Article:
Brean Down winter walk
Enjoy a bracing walk this winter along one of the great landmarks of the Somerset coastline.
End your walk by the log fire at the cosy Cove Café
It’s a steep climb to the top, but the views out across the Bristol Channel make it well worth the effort. End the walk with a mince pie by a toasty log fire at the Cove Café.
Cove Café, grid ref: ST296588
Follow the road from the café towards the headland until you reach some fairly steep steps. These will lead you up onto the Down.
Why not stop in at the Cove Café for some festive cheer? Either on your way up or on the way back, enjoy Christmas music and mince pies by a cosy log fire. The café is open daily, 11am-4pm. May be closed in bad weather. Quiet, friendly dogs welcome.
Once on the Down, take the path to the left, along the southern slopes. In early summer look out for the white flowers of the rare white rock rose which flourishes in the thin limestone soils.
Vegetation and wildlife
This large whaleback headland is an extension of the limestone rocks of the Mendip Hills. The vegetation on its steep, rocky southern slopes and cliffs contrasts with that on the gentler slopes of the north side where the soil is deeper. To preserve the rich variety of vegetation, grass and scrub need to be cut back otherwise they can overwhelm more delicate plants. Cattle, rabbits and feral goats help to mow the turf. Listen out for the loud, sharp call of the stonechat. You may also catch a glimpse of skylark, meadow pipit, linnet and peregrine falcon.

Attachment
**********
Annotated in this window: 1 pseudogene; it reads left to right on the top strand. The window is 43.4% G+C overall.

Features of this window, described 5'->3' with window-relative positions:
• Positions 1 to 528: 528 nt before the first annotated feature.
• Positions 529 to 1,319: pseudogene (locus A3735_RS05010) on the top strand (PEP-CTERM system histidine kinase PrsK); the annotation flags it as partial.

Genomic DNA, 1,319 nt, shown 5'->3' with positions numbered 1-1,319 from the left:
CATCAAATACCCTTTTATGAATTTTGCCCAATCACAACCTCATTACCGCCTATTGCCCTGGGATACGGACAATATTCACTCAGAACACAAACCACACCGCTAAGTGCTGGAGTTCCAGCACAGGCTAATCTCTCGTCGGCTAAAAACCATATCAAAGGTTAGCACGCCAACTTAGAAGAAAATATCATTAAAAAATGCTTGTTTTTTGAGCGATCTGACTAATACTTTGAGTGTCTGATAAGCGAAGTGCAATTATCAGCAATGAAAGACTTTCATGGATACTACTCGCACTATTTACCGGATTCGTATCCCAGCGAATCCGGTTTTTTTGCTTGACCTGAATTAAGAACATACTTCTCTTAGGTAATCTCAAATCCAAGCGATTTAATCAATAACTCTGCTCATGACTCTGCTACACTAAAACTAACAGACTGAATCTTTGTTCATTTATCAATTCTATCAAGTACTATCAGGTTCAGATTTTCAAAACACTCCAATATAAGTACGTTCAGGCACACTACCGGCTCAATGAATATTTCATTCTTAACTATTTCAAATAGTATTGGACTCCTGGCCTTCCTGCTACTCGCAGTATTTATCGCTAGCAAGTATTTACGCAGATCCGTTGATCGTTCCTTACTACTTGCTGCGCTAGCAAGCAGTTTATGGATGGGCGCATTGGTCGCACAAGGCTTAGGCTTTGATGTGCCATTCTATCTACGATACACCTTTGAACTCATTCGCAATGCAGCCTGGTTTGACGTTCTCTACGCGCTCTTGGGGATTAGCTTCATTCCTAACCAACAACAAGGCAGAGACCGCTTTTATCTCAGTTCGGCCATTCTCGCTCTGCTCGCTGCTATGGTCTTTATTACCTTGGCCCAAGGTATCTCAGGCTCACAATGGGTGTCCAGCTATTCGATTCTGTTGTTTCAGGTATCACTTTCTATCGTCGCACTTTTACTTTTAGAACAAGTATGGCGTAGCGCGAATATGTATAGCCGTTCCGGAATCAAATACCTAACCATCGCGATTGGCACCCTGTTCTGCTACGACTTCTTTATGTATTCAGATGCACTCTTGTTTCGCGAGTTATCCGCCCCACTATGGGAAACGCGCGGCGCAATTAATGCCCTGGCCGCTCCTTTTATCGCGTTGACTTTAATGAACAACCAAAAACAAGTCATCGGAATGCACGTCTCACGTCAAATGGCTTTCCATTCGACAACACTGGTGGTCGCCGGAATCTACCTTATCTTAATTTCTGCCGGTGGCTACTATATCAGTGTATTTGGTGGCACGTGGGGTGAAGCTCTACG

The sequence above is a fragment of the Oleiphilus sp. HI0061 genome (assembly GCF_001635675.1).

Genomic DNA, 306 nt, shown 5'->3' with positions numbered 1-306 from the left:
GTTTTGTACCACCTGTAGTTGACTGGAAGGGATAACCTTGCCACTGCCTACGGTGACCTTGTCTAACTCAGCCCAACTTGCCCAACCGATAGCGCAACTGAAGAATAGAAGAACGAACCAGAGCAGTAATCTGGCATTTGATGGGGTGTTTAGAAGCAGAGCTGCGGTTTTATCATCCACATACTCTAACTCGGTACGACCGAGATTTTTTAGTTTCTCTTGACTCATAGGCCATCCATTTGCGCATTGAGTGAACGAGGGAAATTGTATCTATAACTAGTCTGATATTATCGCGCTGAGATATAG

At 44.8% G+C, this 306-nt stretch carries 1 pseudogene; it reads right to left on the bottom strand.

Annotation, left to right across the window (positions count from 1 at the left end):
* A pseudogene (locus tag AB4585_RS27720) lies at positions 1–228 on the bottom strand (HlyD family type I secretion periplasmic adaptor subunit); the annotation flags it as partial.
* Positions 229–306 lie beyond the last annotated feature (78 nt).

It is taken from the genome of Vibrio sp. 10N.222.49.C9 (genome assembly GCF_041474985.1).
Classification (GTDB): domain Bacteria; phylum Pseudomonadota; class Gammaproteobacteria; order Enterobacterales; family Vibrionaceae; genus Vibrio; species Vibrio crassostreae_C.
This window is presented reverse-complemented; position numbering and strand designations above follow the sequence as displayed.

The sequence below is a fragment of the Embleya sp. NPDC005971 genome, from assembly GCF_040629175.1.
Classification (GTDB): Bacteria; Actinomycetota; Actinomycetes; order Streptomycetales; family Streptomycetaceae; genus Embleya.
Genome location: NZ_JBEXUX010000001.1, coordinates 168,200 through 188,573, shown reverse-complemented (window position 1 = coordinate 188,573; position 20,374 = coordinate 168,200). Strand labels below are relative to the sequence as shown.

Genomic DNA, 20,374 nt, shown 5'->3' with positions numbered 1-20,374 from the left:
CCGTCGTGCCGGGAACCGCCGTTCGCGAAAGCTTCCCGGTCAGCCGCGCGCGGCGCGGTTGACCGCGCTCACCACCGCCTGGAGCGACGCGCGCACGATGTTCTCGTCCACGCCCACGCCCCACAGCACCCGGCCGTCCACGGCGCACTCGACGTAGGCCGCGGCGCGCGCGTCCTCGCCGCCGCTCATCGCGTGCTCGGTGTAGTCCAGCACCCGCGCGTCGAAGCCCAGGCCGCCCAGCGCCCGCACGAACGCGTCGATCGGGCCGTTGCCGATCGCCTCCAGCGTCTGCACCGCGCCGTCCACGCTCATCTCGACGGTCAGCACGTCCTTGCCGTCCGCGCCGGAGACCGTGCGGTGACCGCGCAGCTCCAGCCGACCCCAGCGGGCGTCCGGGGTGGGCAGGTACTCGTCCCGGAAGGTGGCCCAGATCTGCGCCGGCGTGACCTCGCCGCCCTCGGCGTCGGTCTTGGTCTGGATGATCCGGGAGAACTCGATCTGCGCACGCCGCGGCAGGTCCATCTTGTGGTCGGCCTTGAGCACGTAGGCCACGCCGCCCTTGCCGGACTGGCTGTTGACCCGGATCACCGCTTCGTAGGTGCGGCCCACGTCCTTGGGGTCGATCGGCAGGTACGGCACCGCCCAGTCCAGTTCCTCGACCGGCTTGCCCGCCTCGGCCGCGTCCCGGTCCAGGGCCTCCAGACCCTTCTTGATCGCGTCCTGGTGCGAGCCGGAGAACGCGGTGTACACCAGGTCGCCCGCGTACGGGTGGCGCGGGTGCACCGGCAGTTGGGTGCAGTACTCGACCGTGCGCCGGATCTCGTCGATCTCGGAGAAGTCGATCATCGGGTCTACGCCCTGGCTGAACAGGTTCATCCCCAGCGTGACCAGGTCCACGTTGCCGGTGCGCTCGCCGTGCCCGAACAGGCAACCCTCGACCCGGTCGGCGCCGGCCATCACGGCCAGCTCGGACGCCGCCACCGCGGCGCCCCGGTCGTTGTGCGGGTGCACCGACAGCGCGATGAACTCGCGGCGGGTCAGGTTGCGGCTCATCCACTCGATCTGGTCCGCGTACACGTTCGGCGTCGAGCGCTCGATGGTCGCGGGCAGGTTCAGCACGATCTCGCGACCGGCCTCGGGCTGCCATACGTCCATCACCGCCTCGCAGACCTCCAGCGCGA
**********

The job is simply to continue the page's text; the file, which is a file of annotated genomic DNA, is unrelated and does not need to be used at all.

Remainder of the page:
Continue along the path until you come to the site of a Romano-Celtic temple. It was built in about AD 340, close to a Bronze Age burial mound. Rock from a quarry on the Down provided some of the stone for the building.
Further along the path you will come across the remains of a Celtic field system, a series of small rectangular fields.
Continue up towards the fort, which is located on a small hill. Here you can take a closer look at the remains of the fortifications and enjoy spectacular views across the Bristol Channel.
Brean Down Fort
In 1862, 4 acres (1.6ha) were requisitioned at the tip of Brean Down to build up fortifications to protect access to Bristol and Cardiff in fear of the growing strength of France under Napoleon III. No shots were ever fired in action, but regular drill and gunnery practice was part of the routine. The fort was re-armed at the start of the Second World War.
From the fort make your way back along the other side of the Down to the site of the Iron Age hill-fort. Take a closer look at the banks and ditches before continuing along the path. Follow it round to the right. This will take you back to the steps and down to the café.
Iron Age remains
This rugged headland is the site of archaeological remains from the Iron Age. A hill-fort was first built here in about 300BC to defend the entrance to the River Axe, which was an important trade route for lead coming out of the Mendips.
Cove Café, grid ref: ST296588
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